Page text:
If you go down to the woods today – discover a new species of Monitor Lizard

By |2023-03-05T14:22:17+00:00April 7th, 2010|Animal News Stories, Educational Activities, Main Page|0 Comments

Beware of a new Dragon in the Woods – Varanus bitatawa  a New Species

Finding a new species of vertebrate is a rare event.  Finding a new, large species, an animal that would be described as a member of the “mega fauna” is exceptional, but a new 2-metre-long species of Monitor Lizard (genus Varanus) has just been brought to the attention of western scientists.

The giant lizard resides in the Philippines, in the northern forests of Luzon island.  Luzon island is the largest island that makes up the Philippines and despite having parts of it densely populated (it is one of the most populated islands on Earth), it still has plenty of natural wonders awaiting discovery.

Monitor Lizard

The genus Varanus (Monitor Lizards) contains nearly 30 species, all of which live in the Old World, with species found in Africa, southern Asia, the Philippines and Australia.  The largest lizard in the world today is a Monitor Lizard – the Komodo dragon (V. komodoensis), it too has revealed some surprising discoveries recently, with confirmed evidence that this lizard that can grow up to 3 metres long and weigh 90 kilogrammes has a venomous bite.

Recently, a scientific paper was published suggesting that a genus of dinosaur called Sinornithosaurus may also have been venomous.

To read more about this: Sinornithosaurus – A Dinosaur with Venom.

This new species of monitor, although longer than a man, is actually very lightly built with the largest specimens so far weighing a little more than 10 kilogrammes.  Half the body length of this new species, named Varanus bitatawa is made up of tail.

The animal poses no threat to humans as it appears to be entirely herbivorous.  It has remained undescribed for so long as it is extremely secretive and spends a great deal of time living in trees, where it finds fruit to eat.  This new Monitor Lizard, described by the scientists who found it as “spectacular”, is a very striking animal indeed with bright yellow, blue and green skin.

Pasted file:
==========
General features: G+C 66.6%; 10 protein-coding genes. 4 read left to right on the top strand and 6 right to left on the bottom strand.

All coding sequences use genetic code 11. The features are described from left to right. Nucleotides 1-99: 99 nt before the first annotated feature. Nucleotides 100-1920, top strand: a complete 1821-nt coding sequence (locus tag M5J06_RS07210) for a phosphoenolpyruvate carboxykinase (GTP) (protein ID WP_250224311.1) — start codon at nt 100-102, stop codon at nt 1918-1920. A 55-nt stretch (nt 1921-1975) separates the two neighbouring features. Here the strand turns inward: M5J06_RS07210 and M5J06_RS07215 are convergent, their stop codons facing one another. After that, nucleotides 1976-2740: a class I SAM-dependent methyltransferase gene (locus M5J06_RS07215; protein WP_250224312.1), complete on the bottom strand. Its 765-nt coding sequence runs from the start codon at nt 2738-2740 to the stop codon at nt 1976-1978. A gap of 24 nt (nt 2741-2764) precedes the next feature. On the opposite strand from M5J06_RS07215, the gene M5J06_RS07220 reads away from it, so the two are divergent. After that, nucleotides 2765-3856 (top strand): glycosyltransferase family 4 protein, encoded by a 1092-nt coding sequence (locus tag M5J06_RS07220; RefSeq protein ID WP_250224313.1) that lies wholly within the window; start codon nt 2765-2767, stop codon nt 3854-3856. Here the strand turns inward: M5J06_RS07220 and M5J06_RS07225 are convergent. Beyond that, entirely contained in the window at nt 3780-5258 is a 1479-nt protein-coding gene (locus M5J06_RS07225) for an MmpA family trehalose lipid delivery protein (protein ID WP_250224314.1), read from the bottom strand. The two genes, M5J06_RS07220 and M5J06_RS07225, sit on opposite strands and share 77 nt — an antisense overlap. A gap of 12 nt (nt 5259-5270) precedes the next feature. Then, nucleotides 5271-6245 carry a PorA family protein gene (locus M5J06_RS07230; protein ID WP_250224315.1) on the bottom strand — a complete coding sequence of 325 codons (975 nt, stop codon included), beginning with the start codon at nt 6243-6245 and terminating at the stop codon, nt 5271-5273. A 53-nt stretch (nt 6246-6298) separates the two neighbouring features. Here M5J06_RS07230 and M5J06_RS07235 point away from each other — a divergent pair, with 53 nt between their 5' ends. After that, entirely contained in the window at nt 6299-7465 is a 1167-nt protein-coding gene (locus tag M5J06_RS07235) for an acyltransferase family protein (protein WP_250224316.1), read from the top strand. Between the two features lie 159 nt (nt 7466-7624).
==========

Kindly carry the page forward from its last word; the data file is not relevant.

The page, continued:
A Model of the Largest Living Lizard – the Komodo Dragon

Rebor Komodo dragon 1:6 scale replica. A species of monitor lizard.

Rebor GrabNGo Komodo dragon model. Picture credit: Everything Dinosaur.

Picture credit: Everything Dinosaur

The model (above) is the Rebor Komodo dragon replica, to view this figure (whilst stocks last): Rebor Replicas and Prehistoric Animal Figures.

This lizard may be completely new to western science, but to the local tribes people of the forests of northern Luzon, the animal is very well known.  For centuries the locals have hunted it for food, it is reputed to taste extremely pleasant and such animals provide a valuable source of protein for the indigenous people.  We suppose it would be kind of like a version of “corn fed chicken”.  The secretive nature of this lizard may well be a result of hunting pressure with only the most reclusive and shy animals avoiding the attention of the local hunters.  At the same time, this Monitor remained unknown to scientists in the west.

International Research Team

The American, Dutch and Philippines based research team had found plenty of evidence of a large, arboreal lizard.  Many trees had claw marks on the trunk and the native people had talked about a lizard that was good to eat, but until now no documentary proof of this lizard’s existence had been collected.

One of the authors of the paper on this new species, Dr Rafe Brown stated:

“It is an incredible animal”.

The paper has been published in the scientific journal “Biology Letters”.  In the journal, the researchers describe how rare it is to find such a large terrestrial animal new to science.

The new species, which is called Varanus bitatawa, is thought to live almost entirely on fruit, making it one of just three species of fruit-eating Monitor Lizards in the world.  Living as it does in the tree canopy, this large lizard has remained undetected to the eyes of western scientists, despite a number of scientific expeditions to this part of the Philippines to map the diversity of the fauna and flora.

The new species of monitor lives at least 150km away from its nearest relative, another lizard called V. olivaceus, which also lives in trees and eats fruit.